This burp-catching mask for cows could slow down climate change

This burp-catching mask for cows could slow down climate change

Wired 1 January 2021

Methane from cattle accounts for a significant amount of global warming – startup Zelp has a comfortable and stylish solution

There are 1.6 billion cattle on Earth, and their burps and farts are becoming a big problem. Cows expel methane, a colourless and odourless gas which is approximately 84 times more potent than carbon dioxide when it comes to warming the planet.

As a result, according to a recent report by the Institute for Agriculture and Trade Policy, the combined greenhouse gas emissions of America’s 13 largest dairy companies are equivalent to those of some major fossil fuel giants.

Zelp, a UK-based company, has developed a potential solution in the form of a burp-catching face mask for cows, designed to reduce methane emissions from cattle by 60 per cent. The firm was founded by brothers Francisco and Patricio Norris, whose family run a livestock farming business in Argentina. “We were aware that in every country, methane is one of the biggest contributions to global warming and we found that methane mitigation tools in agriculture are under-researched,” says Francisco. “There isn’t a lot of innovation occurring within the field.”

Generally, solutions to the livestock industry’s methane problem have come in the form of feed additives, which inhibit the production of the gas in the cattle’s stomachs by altering their digestive process.

Instead of changing the animals’ microbiology, Zelp allows animals to digest normal foods without this interference.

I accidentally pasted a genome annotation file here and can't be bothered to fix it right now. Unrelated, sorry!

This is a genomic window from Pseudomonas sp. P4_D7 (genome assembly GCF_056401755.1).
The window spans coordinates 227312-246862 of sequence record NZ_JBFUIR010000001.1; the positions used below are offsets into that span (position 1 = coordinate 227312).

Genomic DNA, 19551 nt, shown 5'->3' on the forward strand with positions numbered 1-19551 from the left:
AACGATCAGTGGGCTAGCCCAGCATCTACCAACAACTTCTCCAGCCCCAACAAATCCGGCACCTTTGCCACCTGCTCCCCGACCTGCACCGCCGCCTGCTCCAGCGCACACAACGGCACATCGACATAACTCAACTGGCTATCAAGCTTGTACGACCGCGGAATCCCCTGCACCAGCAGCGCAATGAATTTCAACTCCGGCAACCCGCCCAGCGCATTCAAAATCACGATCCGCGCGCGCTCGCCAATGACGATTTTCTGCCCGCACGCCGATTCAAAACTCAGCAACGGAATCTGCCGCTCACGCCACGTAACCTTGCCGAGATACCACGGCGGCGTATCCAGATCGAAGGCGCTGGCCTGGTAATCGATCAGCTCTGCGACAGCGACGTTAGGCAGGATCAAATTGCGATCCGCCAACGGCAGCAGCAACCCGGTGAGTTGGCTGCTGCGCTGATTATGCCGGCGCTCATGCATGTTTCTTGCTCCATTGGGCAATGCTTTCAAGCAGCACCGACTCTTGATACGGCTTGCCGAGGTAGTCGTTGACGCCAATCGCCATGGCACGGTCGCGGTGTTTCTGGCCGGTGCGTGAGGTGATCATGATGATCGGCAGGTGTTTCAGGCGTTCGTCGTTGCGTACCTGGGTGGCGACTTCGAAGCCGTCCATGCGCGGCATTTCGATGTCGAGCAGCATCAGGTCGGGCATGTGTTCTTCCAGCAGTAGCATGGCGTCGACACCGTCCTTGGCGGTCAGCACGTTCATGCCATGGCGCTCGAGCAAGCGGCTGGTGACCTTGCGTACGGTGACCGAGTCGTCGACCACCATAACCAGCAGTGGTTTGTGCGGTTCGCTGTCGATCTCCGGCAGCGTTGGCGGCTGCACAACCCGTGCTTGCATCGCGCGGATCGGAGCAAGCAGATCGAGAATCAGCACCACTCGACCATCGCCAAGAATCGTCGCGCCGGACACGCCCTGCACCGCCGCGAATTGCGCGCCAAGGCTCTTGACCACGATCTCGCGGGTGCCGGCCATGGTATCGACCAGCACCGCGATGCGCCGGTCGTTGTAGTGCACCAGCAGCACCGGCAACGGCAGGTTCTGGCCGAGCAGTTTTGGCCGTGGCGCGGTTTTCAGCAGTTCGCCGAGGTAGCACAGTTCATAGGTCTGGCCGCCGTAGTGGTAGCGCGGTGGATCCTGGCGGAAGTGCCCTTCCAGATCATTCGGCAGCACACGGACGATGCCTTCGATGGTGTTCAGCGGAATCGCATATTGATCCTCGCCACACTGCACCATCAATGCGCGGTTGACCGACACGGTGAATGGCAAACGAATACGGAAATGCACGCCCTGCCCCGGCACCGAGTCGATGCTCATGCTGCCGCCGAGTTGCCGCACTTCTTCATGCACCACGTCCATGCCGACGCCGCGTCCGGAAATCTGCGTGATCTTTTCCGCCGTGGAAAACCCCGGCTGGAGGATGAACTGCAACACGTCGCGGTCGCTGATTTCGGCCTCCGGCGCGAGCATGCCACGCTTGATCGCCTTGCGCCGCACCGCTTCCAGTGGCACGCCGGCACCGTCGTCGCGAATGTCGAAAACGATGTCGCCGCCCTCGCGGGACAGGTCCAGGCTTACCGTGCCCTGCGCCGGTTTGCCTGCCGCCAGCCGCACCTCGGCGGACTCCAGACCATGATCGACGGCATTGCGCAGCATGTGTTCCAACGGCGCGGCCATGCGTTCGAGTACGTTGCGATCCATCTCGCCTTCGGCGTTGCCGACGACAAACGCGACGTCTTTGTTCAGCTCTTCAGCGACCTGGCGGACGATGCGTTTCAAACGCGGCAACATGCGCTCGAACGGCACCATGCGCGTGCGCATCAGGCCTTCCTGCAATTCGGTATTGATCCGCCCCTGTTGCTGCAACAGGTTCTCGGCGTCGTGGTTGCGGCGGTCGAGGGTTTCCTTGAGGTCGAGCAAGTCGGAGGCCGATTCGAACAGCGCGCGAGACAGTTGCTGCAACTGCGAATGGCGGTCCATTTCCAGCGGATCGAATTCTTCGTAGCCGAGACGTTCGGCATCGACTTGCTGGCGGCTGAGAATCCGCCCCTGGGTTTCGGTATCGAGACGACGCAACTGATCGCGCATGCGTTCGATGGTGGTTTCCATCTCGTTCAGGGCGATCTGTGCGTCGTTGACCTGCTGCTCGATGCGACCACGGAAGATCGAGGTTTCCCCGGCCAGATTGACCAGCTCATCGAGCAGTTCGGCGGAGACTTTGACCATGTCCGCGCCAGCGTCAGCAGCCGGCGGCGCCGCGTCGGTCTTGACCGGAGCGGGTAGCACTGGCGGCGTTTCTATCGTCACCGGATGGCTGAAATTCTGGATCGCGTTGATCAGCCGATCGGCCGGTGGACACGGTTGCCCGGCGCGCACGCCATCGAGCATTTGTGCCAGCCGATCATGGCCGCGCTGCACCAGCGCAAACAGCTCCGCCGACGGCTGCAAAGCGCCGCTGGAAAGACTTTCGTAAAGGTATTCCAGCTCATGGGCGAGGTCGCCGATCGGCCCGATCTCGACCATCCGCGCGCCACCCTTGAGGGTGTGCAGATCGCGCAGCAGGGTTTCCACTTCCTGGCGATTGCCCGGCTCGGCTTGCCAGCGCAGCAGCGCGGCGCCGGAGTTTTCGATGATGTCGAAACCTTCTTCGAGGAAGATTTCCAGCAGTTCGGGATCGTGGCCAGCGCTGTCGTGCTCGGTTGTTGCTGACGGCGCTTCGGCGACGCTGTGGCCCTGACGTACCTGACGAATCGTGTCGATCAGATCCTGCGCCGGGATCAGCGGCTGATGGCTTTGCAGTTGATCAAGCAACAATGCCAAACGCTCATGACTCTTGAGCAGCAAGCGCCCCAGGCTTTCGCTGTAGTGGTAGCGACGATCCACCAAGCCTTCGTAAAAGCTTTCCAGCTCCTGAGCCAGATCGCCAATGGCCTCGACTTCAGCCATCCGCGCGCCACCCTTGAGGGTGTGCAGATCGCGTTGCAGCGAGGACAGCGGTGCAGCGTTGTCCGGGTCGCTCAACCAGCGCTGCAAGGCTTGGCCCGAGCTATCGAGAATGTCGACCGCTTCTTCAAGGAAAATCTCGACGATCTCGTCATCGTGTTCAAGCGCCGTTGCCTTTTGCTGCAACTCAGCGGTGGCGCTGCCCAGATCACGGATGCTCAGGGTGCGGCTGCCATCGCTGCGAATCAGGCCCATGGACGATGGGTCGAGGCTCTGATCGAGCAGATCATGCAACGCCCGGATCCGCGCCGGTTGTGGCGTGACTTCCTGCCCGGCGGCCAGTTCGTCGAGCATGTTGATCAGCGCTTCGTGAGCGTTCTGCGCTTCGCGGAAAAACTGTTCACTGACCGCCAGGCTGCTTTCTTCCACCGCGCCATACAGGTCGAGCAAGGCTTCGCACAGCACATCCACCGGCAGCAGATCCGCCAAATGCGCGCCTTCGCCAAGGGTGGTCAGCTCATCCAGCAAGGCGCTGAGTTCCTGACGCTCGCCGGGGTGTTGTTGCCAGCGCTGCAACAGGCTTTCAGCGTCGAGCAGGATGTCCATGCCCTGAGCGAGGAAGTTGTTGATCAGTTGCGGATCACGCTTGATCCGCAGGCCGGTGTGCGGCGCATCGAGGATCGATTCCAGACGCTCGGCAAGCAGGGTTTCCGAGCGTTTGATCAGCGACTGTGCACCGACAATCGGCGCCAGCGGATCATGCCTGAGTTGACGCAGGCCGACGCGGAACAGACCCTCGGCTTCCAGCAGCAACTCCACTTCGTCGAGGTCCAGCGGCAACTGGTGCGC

The mask fits comfortably on a cow’s head with a zip-tie-like mechanism allowing it to be adjusted to various cattle’s head sizes depending on the breed. It is applied to cattle after they are weaned, usually at 6-8 months of age, and sits next to the nostrils, allowing the tool to capture methane from their breathing, belches and burps. “Around 95 per cent of the cattle’s methane emissions come from their nostrils and mouths,” Norris explains. “The technology detects, captures and oxidises methane when it is exhaled by the animals.”

Zelp has conducted behavioural trials and observations with institutions in the UK and Argentina, including the Royal Veterinary College, which have indicated that the wearable has no impact on the animal’s behaviour and feeding.

Although reducing methane is at the forefront of the design, Zelp also measures feeding activity, cattle location and sexual receptivity in female cattle. With this information, the team can monitor individual animals and identify the early signs of disease, helping to improve welfare and reduce costs on farms. “All these parameters would combine in a different way,” says Norris. “For example, if you see methane production dropping but feed activity increasing, that could signal one thing. If you see methane production increasing and activity decreasing, that could signal a completely different thing.”

The data can also help determine how efficient or polluting a herd is – eventually, information could be collected across farms to understand methane emissions and cattle health at a regional and national level.

The Food and Agriculture Organization of the UN predicts that beef and dairy consumption is going to rise by approximately 70 per cent in the next 30 years, and the team behind Zelp believe that the solution to ensuring climate action is implemented in time to meet global climate change goals lies in a collaborative approach. They hope their product will complement the development of alternative meat during this vital period – by capturing and transforming methane, one burp at a time.